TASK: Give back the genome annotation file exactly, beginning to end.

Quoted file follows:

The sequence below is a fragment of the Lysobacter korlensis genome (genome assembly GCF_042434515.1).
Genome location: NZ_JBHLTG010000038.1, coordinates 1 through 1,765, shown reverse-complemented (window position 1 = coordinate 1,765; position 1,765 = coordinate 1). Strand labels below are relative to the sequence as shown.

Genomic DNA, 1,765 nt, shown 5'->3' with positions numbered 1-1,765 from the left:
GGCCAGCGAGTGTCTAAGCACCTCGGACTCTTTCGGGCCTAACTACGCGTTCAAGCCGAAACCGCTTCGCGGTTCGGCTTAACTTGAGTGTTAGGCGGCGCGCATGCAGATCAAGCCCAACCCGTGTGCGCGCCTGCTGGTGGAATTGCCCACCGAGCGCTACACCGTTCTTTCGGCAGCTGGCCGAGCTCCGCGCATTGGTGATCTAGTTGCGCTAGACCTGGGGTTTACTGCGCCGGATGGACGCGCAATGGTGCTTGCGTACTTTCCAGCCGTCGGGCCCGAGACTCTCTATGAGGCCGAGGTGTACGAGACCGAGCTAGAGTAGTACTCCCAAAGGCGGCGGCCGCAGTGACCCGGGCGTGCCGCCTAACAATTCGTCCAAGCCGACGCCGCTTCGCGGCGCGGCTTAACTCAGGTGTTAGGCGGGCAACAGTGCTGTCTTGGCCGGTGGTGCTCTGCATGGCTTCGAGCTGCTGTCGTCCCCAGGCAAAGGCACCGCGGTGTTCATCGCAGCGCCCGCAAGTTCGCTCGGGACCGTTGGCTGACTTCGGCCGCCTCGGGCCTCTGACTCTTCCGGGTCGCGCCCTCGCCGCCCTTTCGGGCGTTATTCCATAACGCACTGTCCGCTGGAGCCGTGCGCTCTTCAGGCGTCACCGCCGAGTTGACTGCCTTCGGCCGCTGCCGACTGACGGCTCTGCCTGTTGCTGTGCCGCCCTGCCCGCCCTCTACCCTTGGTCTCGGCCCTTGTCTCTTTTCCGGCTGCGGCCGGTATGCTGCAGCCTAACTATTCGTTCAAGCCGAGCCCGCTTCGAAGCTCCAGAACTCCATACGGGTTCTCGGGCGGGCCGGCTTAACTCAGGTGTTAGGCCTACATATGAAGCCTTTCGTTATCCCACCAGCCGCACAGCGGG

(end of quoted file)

The sequence below is a fragment of the Lysobacter korlensis genome (genome assembly GCF_042434515.1).
Genome location: NZ_JBHLTG010000038.1, coordinates 1 through 1,765, shown reverse-complemented (window position 1 = coordinate 1,765; position 1,765 = coordinate 1). Strand labels below are relative to the sequence as shown.

Genomic DNA, 1,765 nt, shown 5'->3' with positions numbered 1-1,765 from the left:
GGCCAGCGAGTGTCTAAGCACCTCGGACTCTTTCGGGCCTAACTACGCGTTCAAGCCGAAACCGCTTCGCGGTTCGGCTTAACTTGAGTGTTAGGCGGCGCGCATGCAGATCAAGCCCAACCCGTGTGCGCGCCTGCTGGTGGAATTGCCCACCGAGCGCTACACCGTTCTTTCGGCAGCTGGCCGAGCTCCGCGCATTGGTGATCTAGTTGCGCTAGACCTGGGGTTTACTGCGCCGGATGGACGCGCAATGGTGCTTGCGTACTTTCCAGCCGTCGGGCCCGAGACTCTCTATGAGGCCGAGGTGTACGAGACCGAGCTAGAGTAGTACTCCCAAAGGCGGCGGCCGCAGTGACCCGGGCGTGCCGCCTAACAATTCGTCCAAGCCGACGCCGCTTCGCGGCGCGGCTTAACTCAGGTGTTAGGCGGGCAACAGTGCTGTCTTGGCCGGTGGTGCTCTGCATGGCTTCGAGCTGCTGTCGTCCCCAGGCAAAGGCACCGCGGTGTTCATCGCAGCGCCCGCAAGTTCGCTCGGGACCGTTGGCTGACTTCGGCCGCCTCGGGCCTCTGACTCTTCCGGGTCGCGCCCTCGCCGCCCTTTCGGGCGTTATTCCATAACGCACTGTCCGCTGGAGCCGTGCGCTCTTCAGGCGTCACCGCCGAGTTGACTGCCTTCGGCCGCTGCCGACTGACGGCTCTGCCTGTTGCTGTGCCGCCCTGCCCGCCCTCTACCCTTGGTCTCGGCCCTTGTCTCTTTTCCGGCTGCGGCCGGTATGCTGCAGCCTAACTATTCGTTCAAGCCGAGCCCGCTTCGAAGCTCCAGAACTCCATACGGGTTCTCGGGCGGGCCGGCTTAACTCAGGTGTTAGGCCTACATATGAAGCCTTTCGTTATCCCACCAGCCGCACAGCGGG